Paris - The European Commission has unveiled plans to accelerate its bid to reach carbon neutrality that effectively bans the sale of new cars with internal combustion engines from 2035. What will this mean for drivers?
- Can one still drive a petrol or diesel car?-
Yes. Automakers are expected to sell millions of petrol- and diesel-engine cars in Europe between now and 2035 and these vehicles will still be able to circulate after the new rules go into force.
The date was chosen because the commission wants the block to reach carbon neutrality in 2050 and data show that an average car lasts 15 years.
Julia Poliscanova, who directs work on vehicles and electrification at European pressure group Transport and Environment, said the EU measure doesn't block petrol and diesel vehicles themselves from the roads.
"It’s not a ban, it’s a requirement for new sales," she said, and only electric cars will meet those requirements.
However, petrol and diesel vehicles might still face local restrictions and low emissions zones already in place in numerous European cities and which will get more restrictive.
The measure also doesn't apply to the used-car market, but the value of vehicles with internal combustion engines is likely to depend on local restrictions on where they may drive.
"A good number of vehicles will become obsolete and probably won't have the right to drive in certain urban zones," said Thomas Morel at consulting firm McKinsey.
"Their residual value could drop drastically."
How electric cars work
- Will cars become a luxury product ? -
Given that the price of electric vehicles are currently considerably higher than for petrol and diesel cars, the question is valid.
That is largely due to the cost of batteries, but automakers say their cost will fall as production volumes increase, as they do for most other products.
The Stellantis group, which owns the Fiat, Jeep and Peugeot brands amongst others, believes the average cost of electric vehicles will fall to those of petrol and diesel cars between 2025 and 2030.
Thomas Morel at consulting firm McKinsey said the industry is likely to see a shift towards leasing, which can reduce up-front costs to consumers.
He added that "one can imagine their will be incentives to change vehicles like the cash-for-clunkers offers" to help the less well-heeled afford a new electric vehicle.
Meanwhile, the cost of new petrol and diesel vehicles is likely to rise as governments increase fees meant to discourage customers from buying them.
- What happens to old cars?
Most should be recycled as the EU framework foresees over 90 percent of parts being recovered.
"Retrofit is growing in some countries," Poliscanova said.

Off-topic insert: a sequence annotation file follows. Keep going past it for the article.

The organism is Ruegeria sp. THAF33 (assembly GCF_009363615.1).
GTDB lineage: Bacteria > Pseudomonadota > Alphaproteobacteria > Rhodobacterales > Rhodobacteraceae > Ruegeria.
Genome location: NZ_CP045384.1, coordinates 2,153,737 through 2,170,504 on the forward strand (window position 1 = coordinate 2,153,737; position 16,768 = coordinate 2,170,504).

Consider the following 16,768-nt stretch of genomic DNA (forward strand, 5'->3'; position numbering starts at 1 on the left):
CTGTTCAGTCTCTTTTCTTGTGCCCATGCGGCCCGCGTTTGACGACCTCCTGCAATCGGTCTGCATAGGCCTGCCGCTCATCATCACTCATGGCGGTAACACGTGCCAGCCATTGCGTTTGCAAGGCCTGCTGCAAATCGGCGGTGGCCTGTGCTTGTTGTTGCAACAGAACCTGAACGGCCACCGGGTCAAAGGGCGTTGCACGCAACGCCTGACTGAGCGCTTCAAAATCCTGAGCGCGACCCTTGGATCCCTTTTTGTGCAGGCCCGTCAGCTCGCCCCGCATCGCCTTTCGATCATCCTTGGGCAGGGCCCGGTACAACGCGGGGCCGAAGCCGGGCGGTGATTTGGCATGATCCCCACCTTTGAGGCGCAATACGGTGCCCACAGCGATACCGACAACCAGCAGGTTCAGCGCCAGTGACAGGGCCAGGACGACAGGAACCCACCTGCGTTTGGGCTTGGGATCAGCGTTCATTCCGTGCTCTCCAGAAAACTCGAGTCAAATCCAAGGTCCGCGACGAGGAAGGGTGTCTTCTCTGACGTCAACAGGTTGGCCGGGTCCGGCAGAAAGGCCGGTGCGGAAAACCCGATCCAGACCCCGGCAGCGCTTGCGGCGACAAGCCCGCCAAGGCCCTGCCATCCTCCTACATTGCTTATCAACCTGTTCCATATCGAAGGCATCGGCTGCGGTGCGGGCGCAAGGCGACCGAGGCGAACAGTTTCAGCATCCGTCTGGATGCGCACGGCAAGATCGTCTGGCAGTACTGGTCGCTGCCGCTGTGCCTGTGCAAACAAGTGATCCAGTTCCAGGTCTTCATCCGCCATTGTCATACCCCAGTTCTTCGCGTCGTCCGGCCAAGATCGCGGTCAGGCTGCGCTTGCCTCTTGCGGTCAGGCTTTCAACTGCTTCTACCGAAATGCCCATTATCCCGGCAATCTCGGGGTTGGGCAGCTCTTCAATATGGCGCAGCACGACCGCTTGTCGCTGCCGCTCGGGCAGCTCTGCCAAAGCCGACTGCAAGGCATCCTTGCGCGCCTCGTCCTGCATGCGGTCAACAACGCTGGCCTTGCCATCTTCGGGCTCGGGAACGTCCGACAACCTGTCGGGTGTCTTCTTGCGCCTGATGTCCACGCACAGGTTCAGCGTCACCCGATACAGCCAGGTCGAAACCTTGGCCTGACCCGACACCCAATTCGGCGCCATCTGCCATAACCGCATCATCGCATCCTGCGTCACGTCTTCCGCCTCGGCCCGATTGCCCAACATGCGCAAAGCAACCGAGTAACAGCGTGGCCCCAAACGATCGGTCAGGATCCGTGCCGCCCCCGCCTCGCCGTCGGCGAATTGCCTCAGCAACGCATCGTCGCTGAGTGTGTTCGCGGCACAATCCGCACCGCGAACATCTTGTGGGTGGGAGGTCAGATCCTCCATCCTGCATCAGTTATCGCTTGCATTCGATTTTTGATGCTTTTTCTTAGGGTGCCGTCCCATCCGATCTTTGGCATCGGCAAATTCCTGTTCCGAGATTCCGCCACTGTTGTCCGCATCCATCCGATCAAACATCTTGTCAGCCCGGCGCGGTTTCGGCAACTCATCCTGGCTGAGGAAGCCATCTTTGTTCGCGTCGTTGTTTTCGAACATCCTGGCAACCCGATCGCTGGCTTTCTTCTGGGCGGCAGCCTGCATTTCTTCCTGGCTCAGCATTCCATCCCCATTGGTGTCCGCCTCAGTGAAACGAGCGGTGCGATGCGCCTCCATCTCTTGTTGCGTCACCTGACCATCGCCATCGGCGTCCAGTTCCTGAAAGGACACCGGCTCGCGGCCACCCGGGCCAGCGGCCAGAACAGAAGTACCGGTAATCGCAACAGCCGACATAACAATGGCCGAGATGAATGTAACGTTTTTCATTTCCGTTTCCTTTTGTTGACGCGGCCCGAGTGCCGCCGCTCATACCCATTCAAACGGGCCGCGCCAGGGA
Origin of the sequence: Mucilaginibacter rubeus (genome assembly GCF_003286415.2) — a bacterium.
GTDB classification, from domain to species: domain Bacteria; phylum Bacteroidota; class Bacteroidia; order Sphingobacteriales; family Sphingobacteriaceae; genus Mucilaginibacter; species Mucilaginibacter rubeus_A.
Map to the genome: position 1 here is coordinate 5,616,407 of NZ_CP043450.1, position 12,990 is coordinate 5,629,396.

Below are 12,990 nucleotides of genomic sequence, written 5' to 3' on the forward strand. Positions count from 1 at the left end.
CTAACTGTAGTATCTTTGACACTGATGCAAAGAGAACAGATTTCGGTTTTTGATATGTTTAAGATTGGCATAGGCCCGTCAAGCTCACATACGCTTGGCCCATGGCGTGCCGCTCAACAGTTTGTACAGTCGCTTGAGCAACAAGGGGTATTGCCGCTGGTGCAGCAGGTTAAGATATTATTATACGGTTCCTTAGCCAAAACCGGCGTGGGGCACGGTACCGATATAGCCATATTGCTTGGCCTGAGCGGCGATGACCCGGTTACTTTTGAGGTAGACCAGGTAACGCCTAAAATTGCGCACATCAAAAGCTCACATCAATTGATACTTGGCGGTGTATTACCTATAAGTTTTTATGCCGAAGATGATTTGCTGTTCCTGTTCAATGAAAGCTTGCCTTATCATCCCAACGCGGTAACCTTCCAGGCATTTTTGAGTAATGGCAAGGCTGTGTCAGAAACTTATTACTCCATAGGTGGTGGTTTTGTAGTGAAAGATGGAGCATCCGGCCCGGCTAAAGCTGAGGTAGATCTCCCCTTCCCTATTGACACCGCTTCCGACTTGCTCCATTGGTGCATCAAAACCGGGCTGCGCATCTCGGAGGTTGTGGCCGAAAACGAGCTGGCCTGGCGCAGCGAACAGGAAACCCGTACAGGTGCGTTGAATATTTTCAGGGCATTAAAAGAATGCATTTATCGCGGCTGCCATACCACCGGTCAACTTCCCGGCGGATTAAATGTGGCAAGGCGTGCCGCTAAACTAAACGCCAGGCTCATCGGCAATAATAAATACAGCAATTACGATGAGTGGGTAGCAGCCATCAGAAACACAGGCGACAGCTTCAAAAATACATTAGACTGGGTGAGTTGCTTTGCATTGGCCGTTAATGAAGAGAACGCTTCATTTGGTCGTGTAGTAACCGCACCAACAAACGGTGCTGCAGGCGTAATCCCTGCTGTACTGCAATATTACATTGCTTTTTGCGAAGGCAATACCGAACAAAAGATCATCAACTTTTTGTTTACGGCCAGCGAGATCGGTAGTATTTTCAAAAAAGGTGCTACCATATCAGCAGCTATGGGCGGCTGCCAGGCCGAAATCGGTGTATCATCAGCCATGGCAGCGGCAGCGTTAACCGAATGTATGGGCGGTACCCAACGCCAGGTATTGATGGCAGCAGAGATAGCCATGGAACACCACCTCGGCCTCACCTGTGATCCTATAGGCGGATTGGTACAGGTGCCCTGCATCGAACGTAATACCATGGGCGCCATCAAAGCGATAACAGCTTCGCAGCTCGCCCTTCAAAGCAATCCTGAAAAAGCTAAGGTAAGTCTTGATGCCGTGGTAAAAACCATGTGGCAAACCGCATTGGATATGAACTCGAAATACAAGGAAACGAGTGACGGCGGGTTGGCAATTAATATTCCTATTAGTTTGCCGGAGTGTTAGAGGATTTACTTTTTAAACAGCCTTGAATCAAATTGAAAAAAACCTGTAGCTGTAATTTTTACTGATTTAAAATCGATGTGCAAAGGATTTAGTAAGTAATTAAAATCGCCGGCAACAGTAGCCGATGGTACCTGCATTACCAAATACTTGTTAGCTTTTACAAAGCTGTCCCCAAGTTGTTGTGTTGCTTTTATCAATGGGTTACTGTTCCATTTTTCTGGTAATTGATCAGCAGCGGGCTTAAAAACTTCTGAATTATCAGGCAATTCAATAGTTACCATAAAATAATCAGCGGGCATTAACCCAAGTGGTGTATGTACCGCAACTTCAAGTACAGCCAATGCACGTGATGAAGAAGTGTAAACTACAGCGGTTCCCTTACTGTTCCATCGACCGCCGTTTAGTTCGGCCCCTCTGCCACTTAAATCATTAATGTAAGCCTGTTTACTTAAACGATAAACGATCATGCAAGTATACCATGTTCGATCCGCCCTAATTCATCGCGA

It is still mainly a cottage industry, but kits are available to swap an internal combustion engine and fuel tank for an electric motor and battery packs.
- Are automakers ready? -
Last year marked an acceleration in the transition towards electric vehicles,thanks to authorities raising the regulatory stick while offering carrots of public funds to support investment and research.
Consumers responded, with the sale of hybrid and electric vehicles booming in Germany, France and Italy.
"Each automaker has taken measure of the changes underway," said Morel.
"However, the levels of investment in electrification remain very different from one automaker to another," he added.
Volvo has set the most ambitious goal of selling 100 percent vehicles by 2030. Volkswagen aims for 60 percent of its European sales to be electric by that date.
Electric vehicle registrations across Europe (2019 & 2020)
- Do hybrids have a future? -
Plug-in hybrids have both an electric and internal combustion engine, which kicks in if the battery runs out.
But these vehicles are heavier, and can emit considerable pollution when not running on electricity.
While they could fall foul of the 2035 deadline, France and Germany support them as a "transition" technology and their fate remains in play.
Adapting city life to climate change
- Does Europe have enough charging stations? -
No. In September, the EU had 250,000 public charging stations according to the European Court of Auditors. But these were mostly slow chargers, were complicated to use and concentrated in certain countries.
Automakers are worried and want EU funds to expand the number of public charging points and help buyers install fast chargers at home.
Poliscanova believes the Commission must set standards for charging points to reassure drivers they will be able to recharge on long trips.
Expected gains in range of battery electric vehicles should reduce such concerns as well.
Chart showing electric vehicle charging stations in Europe
By Taimaz Szirniks